All REAP News Q&As June 20, 2021

The Wire China: Scott Rozelle on China's Rural Problem

In this article by the Wire Scott Rozelle, SCCEI Co-Director and development economist, talks about the middle income trap, educating China's children, and why we should all want China's economy to succeed.
A boy sits alone on a wood deck over a green field in China.
GettyImages

This article was originally published in The Wire China on June 20, 2021. You can see the full article here.

Q: In your book, Invisible China, you paint a stark portrait of rural China and those left behind in the country’s economic boom, and you offer some dire warnings about the consequences of such a large and potentially growing underclass. Can you tell us how and why they’ve been left behind?

 

A: Well, China has 1.4 billion people, and nearly 70 percent of them are rural. That’s more than 900 million people. That means one out of nine people in the world is from rural China. They’re factory and construction workers. They’re in the informal service sector. They’re the ones who sweep the streets and collect the garbage and deliver the packages to the door and open little stores and sit on the curbside and hawk apples and plums. 

The ironic thing is that even though there are so many of them, in many ways they are invisible to the outside world. They mostly live in villages in central and western China, which is a separate world from the cities that we see on CNN or read about in The New York Times. They have to send their kids to rural schools in their own remote local counties. They get their health care in home counties. 

In fact, in a number of ways it’s very much like the United States. We have 40,000 school districts in the United States. China has 40,000 school districts. All the school districts in the U.S. are funded by local property taxes. So if you’re rich, like Palo Alto [California] or Cambridge [Mass.], you have lots of resources to invest in your schools. About the only people they hire as new teachers at Palo Alto High School have PhDs. But if you’re in Fresno, California, or in the Appalachians or Mississippi, property taxes are really low, so the localities cannot afford to have very good schools.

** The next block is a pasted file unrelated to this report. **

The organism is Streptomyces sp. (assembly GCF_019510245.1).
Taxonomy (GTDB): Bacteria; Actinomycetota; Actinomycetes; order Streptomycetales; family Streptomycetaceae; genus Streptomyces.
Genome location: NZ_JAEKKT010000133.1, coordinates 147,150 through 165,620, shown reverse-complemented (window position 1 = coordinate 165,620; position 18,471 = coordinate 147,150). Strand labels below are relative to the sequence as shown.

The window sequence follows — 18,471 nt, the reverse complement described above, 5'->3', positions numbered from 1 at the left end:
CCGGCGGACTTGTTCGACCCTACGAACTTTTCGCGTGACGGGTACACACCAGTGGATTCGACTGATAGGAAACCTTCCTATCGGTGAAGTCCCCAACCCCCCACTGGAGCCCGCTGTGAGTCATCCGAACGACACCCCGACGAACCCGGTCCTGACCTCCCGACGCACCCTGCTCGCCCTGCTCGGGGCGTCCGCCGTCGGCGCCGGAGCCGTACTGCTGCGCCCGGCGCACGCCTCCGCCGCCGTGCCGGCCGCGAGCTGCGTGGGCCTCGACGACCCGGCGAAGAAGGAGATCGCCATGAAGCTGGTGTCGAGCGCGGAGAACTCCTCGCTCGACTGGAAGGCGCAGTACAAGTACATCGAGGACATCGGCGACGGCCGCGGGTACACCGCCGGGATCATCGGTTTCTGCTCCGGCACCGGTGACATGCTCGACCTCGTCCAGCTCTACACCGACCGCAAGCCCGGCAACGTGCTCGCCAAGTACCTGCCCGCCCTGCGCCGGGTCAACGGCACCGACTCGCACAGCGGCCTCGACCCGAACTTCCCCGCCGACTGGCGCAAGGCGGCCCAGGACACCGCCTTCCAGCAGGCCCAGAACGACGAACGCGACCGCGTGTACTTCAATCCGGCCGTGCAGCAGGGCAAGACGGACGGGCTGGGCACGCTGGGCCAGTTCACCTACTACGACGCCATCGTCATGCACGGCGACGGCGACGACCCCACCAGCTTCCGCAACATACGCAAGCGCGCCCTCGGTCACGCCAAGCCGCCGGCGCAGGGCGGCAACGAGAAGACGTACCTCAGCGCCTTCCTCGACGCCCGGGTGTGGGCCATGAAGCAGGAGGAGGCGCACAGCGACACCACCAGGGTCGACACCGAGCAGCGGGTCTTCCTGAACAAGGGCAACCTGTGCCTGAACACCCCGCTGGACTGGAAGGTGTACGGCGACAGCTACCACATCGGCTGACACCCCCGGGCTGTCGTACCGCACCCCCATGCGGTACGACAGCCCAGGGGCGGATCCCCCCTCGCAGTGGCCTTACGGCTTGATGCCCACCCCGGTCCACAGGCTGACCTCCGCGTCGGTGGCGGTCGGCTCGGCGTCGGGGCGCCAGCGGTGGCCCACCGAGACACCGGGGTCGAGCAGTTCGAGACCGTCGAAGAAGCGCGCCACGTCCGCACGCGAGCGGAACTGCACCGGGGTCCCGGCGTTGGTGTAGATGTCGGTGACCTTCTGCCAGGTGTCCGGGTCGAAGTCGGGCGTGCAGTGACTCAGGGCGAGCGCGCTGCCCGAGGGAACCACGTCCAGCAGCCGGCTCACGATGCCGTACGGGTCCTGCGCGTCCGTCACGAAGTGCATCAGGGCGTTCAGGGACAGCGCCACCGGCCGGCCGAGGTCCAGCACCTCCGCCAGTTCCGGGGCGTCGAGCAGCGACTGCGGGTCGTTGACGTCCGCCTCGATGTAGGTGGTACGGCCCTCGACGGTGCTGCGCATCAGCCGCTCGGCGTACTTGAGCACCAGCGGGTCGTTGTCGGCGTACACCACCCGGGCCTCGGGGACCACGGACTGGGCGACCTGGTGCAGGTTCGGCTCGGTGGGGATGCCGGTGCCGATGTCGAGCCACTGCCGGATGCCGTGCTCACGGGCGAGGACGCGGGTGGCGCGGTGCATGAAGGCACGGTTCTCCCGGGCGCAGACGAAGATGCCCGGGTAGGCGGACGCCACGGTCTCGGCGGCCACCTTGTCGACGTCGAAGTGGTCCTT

The same thing happens in China. Schools are supported by local fiscal resources, which in rural counties are terribly scarce. So you’ve got this system where there’s really two castes: a rural caste and an urban caste. You can move from rural to urban if you get a college degree but that tends to be very hard.

In fact, China has some of the highest rates of inequality in the world. And yet many of these people will say, “I’m much better off than my parents were…” And until now, this has sort of allowed them to buy into the system. There is also a long-held belief that the progress of the past will continue; that they will be better off 10 years from now. This is the China dream. 

But if some of those people at the bottom begin to lose hope that the future will be better — and, if they see the lives of others, meanwhile, continuing to improve — you could start to have the emergence of a polarized society where wages for those in the lower income strata start to top off or even fall, and their employment prospects also fall. People could begin to say, “I don’t know what my life is going to be like 10 years from now.” 

That’s what I try to address in the book; precisely that danger. It’s not a 100 percent certainty that the economy is going to unfold in that way, but if polarization does begin to emerge, hope for a better life would begin to fade for a large segment of society. And if it is going to happen, it is likely to begin to unfold now, since this often happens when a nation tries to go from an upper middle income society to a high income one; the nature of jobs change and the nature of opportunities in high-skilled economies changes.

Read the full Q&A.